If The Feds Block Oil Development Mineral Rights Owners Should Be Compensated
The State of North Dakota, and four western counties in the state, are suing the federal government over the decision to block the building of roads in federal grasslands areas to facilitate oil development. The state and the counties say they have the right to build roads in the Little Missouri National Grasslands. The federal government says they don’t.
The matter has gone to federal district court, but before the Supreme Court right now is an interesting case related to land use that may have implications for what’s going on in North Dakota.
Last week the Supreme Court heard oral arguments in Arkansas Game & Fish Commission v. United States, which has the State of Arkansas arguing that they’re entitled to compensation from the federal government for property the US Army Corps of Engineers floods and makes unusable. The federal government argued that this is not a taking, but the justices seemed skeptical.
“If the government comes in and tells a landowner downstream that every March and April we are going to flood your property so that you can’t use it,” Chief Justice John Roberts asked, “that’s not a taking?”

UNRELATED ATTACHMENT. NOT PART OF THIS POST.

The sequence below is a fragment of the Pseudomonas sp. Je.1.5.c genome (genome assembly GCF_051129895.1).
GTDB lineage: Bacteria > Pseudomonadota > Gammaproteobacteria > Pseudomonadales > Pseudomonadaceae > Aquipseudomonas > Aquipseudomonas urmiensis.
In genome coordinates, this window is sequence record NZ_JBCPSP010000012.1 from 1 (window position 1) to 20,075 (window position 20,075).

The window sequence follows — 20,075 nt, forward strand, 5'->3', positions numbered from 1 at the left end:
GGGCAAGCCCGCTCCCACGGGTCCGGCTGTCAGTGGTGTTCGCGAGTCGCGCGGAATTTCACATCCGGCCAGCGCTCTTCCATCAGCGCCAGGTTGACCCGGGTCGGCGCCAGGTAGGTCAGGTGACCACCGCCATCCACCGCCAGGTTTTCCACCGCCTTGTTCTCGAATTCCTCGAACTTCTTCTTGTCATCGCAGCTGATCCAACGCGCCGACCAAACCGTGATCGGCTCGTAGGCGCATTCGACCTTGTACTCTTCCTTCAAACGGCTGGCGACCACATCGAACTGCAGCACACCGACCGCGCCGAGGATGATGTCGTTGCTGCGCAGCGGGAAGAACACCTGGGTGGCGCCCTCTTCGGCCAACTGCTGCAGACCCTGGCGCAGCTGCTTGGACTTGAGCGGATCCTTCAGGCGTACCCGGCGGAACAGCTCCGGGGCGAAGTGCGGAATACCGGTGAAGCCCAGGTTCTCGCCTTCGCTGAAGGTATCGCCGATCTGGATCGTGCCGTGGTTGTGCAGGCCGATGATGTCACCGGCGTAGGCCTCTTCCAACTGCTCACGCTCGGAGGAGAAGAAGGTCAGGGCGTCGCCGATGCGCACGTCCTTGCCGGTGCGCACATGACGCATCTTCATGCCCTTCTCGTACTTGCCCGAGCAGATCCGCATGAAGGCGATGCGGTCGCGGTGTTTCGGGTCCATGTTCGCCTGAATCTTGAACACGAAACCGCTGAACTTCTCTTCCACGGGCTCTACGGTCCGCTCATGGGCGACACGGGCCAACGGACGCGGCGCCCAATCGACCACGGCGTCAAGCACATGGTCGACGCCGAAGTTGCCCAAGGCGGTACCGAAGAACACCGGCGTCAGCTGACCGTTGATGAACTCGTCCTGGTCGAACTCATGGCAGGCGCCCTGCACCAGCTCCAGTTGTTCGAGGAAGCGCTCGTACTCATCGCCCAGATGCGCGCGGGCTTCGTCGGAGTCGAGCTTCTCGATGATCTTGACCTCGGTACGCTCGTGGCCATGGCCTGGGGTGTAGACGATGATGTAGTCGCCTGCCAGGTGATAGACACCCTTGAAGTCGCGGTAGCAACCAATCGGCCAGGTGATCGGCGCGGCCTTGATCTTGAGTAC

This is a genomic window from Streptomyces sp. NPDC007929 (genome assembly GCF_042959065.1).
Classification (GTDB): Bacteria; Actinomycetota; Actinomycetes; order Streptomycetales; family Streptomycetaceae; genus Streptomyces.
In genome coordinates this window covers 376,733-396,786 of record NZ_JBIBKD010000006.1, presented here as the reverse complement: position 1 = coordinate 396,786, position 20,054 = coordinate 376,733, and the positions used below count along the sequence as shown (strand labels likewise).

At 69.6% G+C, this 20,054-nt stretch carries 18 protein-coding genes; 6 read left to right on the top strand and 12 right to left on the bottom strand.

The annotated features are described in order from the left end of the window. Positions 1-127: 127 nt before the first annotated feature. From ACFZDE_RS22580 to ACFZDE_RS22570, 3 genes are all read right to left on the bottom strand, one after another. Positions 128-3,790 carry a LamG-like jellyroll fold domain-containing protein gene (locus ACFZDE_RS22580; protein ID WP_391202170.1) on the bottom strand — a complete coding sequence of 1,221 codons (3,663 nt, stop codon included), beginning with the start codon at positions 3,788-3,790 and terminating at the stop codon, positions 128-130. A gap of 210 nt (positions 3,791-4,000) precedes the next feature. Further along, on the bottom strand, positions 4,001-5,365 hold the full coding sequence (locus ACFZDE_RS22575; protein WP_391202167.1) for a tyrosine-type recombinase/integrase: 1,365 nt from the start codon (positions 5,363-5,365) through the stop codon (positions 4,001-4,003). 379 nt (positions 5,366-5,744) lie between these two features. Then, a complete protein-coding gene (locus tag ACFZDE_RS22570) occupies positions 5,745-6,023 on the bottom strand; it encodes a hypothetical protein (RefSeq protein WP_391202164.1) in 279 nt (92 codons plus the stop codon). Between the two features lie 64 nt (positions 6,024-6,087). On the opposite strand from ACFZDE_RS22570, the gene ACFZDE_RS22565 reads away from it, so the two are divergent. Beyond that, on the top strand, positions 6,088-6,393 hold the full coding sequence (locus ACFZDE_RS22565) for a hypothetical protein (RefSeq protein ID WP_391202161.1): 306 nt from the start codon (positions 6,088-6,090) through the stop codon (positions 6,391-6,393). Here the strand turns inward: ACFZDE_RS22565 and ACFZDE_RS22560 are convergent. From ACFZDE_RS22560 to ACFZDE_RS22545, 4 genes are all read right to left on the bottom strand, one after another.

The feds maintained that it is not.
It’s always hard to guess how the SCOTUS will come down on an issue, but if they reject the federal argument and hold that land made unusable through federal regulation is a taking it could have some interesting implications for North Dakota.
The road-building issue here in North Dakota is about facilitating the development of minerals under the Little Missouri Grasslands, 90% of which are eligible for development. Many of the owners of those mineral rights – some are private, some are the State of North Dakota – can’t develop those mineral holdings unless the federal government stops roadblocking the building of infrastructure.
That is certainly a legal taking. The federal government many not be taking ownership of those mineral rights, but through federal regulations they are certainly blocking development, and under the Takings Clause of the 5th amendment that should entitle mineral rights owners to just compensation.
The federal government cannot simply squat on property denying owners the use of that property while simultaneously denying them compensation for that lost use. Here in North Dakota, the federal government needs to either let oil development go forward or be prepared to compensate mineral rights owners.Tags: bakken, eminent domain, little missouri grasslands, North Dakota News, oil, property rights, takings clause